The tentative information was gained from Ayer and Harvard selectmen. Trinity Financial declined to provide any information on the project to Nashoba Publishing. The official unveiling of the project is scheduled for Saturday, May 7.
Three the magic number
Appropriately enough, the Trinity team dispatched three representatives to meet with the elected officials from the three Devens that hold the key to the three “yes” votes needed to allow the project to proceed. The selectmen each control access to the warrant to call the respective Special Town Meetings in Ayer, Harvard and Shirley. The Trinity team included President Jim Keefe, and associates Abby Goldenfarb and Dan Drazen.
The proposal requires a zoning change, which needs tri-town approval. A simple majority Town Meeting vote is all that’s necessary to effect a yes vote from each town. A similar attempt was made in June 2009 during a series of simultaneously held Special Town Meetings in the three towns, dubbed a “Super Town Meeting.”
Harvard and Shirley Town Meetings voted yes. Ayer Town Meeting voted no, which sunk a MassDevelopment-led initiative to rezone Vicksburg Square for the development of 350 residential units. The request also included language that would have increased the 282 housing cap within the Devens Regional Enterprise Zone (DREZ), which is comprised of the land sold to the state after the decommissioning of the former Fort Devens Army base.
This spring, Keefe suggested a Super Town Meeting for June 22, with all expenses paid by Trinity Financial. However the Joint Boards of Selectmen successfully convinced Keefe last Thursday not to rush voters into a decision until the public has been given adequate time to absorb and understand Keefe’s plans.
Selectmen strongly suggested a three-month lead time before any Super Town Meeting. September was tentatively discussed as a possibly date for the three special Town Meetings, which would provide more time for municipal board and voter education and buy-in and requisite public hearings without the rush to late June. It was also discussed that a fall town meeting would not interfere with the vacation plans.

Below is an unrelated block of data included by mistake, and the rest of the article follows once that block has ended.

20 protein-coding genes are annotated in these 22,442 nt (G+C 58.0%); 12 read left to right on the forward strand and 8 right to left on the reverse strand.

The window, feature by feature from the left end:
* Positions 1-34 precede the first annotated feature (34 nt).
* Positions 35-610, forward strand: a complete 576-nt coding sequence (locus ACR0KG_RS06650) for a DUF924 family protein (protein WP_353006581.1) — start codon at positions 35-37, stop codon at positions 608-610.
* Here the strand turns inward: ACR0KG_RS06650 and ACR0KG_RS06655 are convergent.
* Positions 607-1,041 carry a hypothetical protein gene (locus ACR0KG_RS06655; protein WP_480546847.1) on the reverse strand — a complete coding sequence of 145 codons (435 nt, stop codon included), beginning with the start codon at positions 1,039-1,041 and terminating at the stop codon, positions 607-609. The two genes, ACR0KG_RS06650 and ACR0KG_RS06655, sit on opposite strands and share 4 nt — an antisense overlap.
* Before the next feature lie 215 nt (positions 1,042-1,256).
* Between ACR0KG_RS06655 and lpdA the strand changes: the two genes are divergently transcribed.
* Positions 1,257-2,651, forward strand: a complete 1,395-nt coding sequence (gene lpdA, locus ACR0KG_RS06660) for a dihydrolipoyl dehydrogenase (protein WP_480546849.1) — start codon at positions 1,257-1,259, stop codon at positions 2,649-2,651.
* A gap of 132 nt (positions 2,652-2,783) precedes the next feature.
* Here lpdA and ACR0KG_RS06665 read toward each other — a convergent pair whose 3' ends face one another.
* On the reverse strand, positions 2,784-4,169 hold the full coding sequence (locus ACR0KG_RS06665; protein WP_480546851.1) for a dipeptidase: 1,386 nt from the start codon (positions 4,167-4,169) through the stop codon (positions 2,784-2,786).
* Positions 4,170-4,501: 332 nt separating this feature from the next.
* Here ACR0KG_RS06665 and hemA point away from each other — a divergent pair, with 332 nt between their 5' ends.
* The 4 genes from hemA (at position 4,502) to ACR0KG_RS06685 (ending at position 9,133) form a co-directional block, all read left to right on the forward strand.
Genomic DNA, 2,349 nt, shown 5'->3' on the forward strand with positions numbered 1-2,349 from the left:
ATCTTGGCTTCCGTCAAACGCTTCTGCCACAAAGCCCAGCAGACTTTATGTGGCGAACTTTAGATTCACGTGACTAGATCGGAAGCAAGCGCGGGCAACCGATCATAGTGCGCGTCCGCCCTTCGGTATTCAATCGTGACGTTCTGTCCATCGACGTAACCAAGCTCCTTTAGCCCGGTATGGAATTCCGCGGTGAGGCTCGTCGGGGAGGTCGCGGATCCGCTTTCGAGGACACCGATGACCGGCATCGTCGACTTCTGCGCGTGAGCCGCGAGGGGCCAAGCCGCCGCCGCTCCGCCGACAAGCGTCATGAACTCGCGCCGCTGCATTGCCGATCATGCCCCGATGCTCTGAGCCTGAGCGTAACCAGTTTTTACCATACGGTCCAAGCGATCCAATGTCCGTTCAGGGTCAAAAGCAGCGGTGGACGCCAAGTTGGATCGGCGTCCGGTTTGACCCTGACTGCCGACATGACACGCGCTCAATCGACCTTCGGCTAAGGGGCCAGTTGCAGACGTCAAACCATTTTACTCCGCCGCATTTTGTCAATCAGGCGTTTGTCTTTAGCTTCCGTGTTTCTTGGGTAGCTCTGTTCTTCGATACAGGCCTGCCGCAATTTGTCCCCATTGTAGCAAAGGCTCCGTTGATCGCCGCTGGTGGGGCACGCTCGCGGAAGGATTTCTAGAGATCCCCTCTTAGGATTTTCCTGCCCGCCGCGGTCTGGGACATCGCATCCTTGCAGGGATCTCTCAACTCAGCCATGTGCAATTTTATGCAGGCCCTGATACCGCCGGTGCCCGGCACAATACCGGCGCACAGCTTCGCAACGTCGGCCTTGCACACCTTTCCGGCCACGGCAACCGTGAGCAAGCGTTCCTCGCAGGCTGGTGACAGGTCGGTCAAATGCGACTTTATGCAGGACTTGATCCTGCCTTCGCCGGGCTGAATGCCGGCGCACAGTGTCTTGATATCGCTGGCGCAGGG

In Harvard, Selectman Ron Ricci confirmed that he and Marie Sobalvarro participated in the briefings earlier this week. In Ayer, selectmen Jim Fay, Gary Luca and Frank Maxant confirmed they were briefed on Tuesday. Ayer Selectman Carolyn McCreary was to be briefed on Thursday and no firm meeting date was immediately set for a meeting with Ayer selectmen Pauline Conley.
At Tuesday night’s televised meeting of the Ayer selectmen, the board was asked why they did not detail the basic facts of what they’d learned in meeting with Keefe in advance of Saturday’s vision session. Fay supported the 2009 rezoning attempt. Fay indicated, “for me to present that would be unfair to Trinity.” He said his meeting lasted ten minutes. “It was a quick big picture. In that small time frame… I wouldn’t want to do what they plan in 2.5 hours.”
Maxant was a vocal opponent of the rezoning attempt in 2009 and stated after his briefing “I remain opposed to the whole concept.” Maxant has advocated for Vicksburg Square to retain its’ Innovation and Technology zoning instead of adding to the local housing stock.